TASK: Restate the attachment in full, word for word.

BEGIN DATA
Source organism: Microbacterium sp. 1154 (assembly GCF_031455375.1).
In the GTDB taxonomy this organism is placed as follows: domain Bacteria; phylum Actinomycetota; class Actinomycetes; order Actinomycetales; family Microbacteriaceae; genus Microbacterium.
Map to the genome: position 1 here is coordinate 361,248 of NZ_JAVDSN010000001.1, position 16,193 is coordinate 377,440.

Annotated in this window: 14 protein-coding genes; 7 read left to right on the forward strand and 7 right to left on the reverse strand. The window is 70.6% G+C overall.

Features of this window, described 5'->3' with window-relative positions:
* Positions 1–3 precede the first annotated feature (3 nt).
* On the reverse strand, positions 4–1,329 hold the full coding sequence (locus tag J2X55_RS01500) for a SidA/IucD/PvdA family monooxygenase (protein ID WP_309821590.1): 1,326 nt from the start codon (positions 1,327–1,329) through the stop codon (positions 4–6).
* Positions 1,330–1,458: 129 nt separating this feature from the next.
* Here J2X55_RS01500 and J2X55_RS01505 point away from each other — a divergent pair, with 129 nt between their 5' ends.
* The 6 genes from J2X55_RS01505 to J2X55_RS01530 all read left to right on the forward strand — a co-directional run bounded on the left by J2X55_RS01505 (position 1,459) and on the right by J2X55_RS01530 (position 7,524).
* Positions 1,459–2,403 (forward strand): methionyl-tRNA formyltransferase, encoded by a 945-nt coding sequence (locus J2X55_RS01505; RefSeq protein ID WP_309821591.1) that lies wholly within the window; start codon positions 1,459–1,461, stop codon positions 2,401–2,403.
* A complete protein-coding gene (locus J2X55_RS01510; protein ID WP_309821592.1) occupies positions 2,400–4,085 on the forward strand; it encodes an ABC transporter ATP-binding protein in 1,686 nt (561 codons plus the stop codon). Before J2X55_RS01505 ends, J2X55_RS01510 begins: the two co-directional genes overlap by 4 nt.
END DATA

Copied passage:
Source organism: Microbacterium sp. 1154 (assembly GCF_031455375.1).
In the GTDB taxonomy this organism is placed as follows: domain Bacteria; phylum Actinomycetota; class Actinomycetes; order Actinomycetales; family Microbacteriaceae; genus Microbacterium.
Map to the genome: position 1 here is coordinate 361,248 of NZ_JAVDSN010000001.1, position 16,193 is coordinate 377,440.

Annotated in this window: 14 protein-coding genes; 7 read left to right on the forward strand and 7 right to left on the reverse strand. The window is 70.6% G+C overall.

Features of this window, described 5'->3' with window-relative positions:
* Positions 1–3 precede the first annotated feature (3 nt).
* On the reverse strand, positions 4–1,329 hold the full coding sequence (locus tag J2X55_RS01500) for a SidA/IucD/PvdA family monooxygenase (protein ID WP_309821590.1): 1,326 nt from the start codon (positions 1,327–1,329) through the stop codon (positions 4–6).
* Positions 1,330–1,458: 129 nt separating this feature from the next.
* Here J2X55_RS01500 and J2X55_RS01505 point away from each other — a divergent pair, with 129 nt between their 5' ends.
* The 6 genes from J2X55_RS01505 to J2X55_RS01530 all read left to right on the forward strand — a co-directional run bounded on the left by J2X55_RS01505 (position 1,459) and on the right by J2X55_RS01530 (position 7,524).
* Positions 1,459–2,403 (forward strand): methionyl-tRNA formyltransferase, encoded by a 945-nt coding sequence (locus J2X55_RS01505; RefSeq protein ID WP_309821591.1) that lies wholly within the window; start codon positions 1,459–1,461, stop codon positions 2,401–2,403.
* A complete protein-coding gene (locus J2X55_RS01510; protein ID WP_309821592.1) occupies positions 2,400–4,085 on the forward strand; it encodes an ABC transporter ATP-binding protein in 1,686 nt (561 codons plus the stop codon). Before J2X55_RS01505 ends, J2X55_RS01510 begins: the two co-directional genes overlap by 4 nt.